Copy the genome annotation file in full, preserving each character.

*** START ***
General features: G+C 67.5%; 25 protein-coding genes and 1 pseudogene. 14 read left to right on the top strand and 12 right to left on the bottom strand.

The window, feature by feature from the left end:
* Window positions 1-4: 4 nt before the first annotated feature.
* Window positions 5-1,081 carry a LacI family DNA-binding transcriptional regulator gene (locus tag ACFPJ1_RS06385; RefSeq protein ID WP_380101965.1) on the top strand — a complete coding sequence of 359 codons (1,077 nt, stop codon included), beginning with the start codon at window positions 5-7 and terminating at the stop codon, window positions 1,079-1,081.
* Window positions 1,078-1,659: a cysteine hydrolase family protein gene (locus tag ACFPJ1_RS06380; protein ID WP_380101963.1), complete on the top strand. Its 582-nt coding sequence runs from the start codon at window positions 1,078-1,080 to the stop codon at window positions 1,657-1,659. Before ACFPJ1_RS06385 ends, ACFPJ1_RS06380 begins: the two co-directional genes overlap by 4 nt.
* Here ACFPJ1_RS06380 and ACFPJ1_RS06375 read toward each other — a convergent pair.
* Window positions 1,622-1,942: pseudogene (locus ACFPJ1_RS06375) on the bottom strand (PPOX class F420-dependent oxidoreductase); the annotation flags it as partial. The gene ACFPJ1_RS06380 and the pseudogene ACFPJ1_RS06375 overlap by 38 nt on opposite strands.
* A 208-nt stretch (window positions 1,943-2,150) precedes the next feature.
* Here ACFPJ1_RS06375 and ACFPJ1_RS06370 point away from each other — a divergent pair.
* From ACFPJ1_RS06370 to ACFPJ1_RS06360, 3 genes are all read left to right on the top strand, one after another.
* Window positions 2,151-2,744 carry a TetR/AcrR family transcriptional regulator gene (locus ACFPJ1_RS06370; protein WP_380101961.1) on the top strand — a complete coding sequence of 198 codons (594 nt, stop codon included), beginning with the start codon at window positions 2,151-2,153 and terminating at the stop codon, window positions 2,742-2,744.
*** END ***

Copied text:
General features: G+C 67.5%; 25 protein-coding genes and 1 pseudogene. 14 read left to right on the top strand and 12 right to left on the bottom strand.

The window, feature by feature from the left end:
* Window positions 1-4: 4 nt before the first annotated feature.
* Window positions 5-1,081 carry a LacI family DNA-binding transcriptional regulator gene (locus tag ACFPJ1_RS06385; RefSeq protein ID WP_380101965.1) on the top strand — a complete coding sequence of 359 codons (1,077 nt, stop codon included), beginning with the start codon at window positions 5-7 and terminating at the stop codon, window positions 1,079-1,081.
* Window positions 1,078-1,659: a cysteine hydrolase family protein gene (locus tag ACFPJ1_RS06380; protein ID WP_380101963.1), complete on the top strand. Its 582-nt coding sequence runs from the start codon at window positions 1,078-1,080 to the stop codon at window positions 1,657-1,659. Before ACFPJ1_RS06385 ends, ACFPJ1_RS06380 begins: the two co-directional genes overlap by 4 nt.
* Here ACFPJ1_RS06380 and ACFPJ1_RS06375 read toward each other — a convergent pair.
* Window positions 1,622-1,942: pseudogene (locus ACFPJ1_RS06375) on the bottom strand (PPOX class F420-dependent oxidoreductase); the annotation flags it as partial. The gene ACFPJ1_RS06380 and the pseudogene ACFPJ1_RS06375 overlap by 38 nt on opposite strands.
* A 208-nt stretch (window positions 1,943-2,150) precedes the next feature.
* Here ACFPJ1_RS06375 and ACFPJ1_RS06370 point away from each other — a divergent pair.
* From ACFPJ1_RS06370 to ACFPJ1_RS06360, 3 genes are all read left to right on the top strand, one after another.
* Window positions 2,151-2,744 carry a TetR/AcrR family transcriptional regulator gene (locus ACFPJ1_RS06370; protein WP_380101961.1) on the top strand — a complete coding sequence of 198 codons (594 nt, stop codon included), beginning with the start codon at window positions 2,151-2,153 and terminating at the stop codon, window positions 2,742-2,744.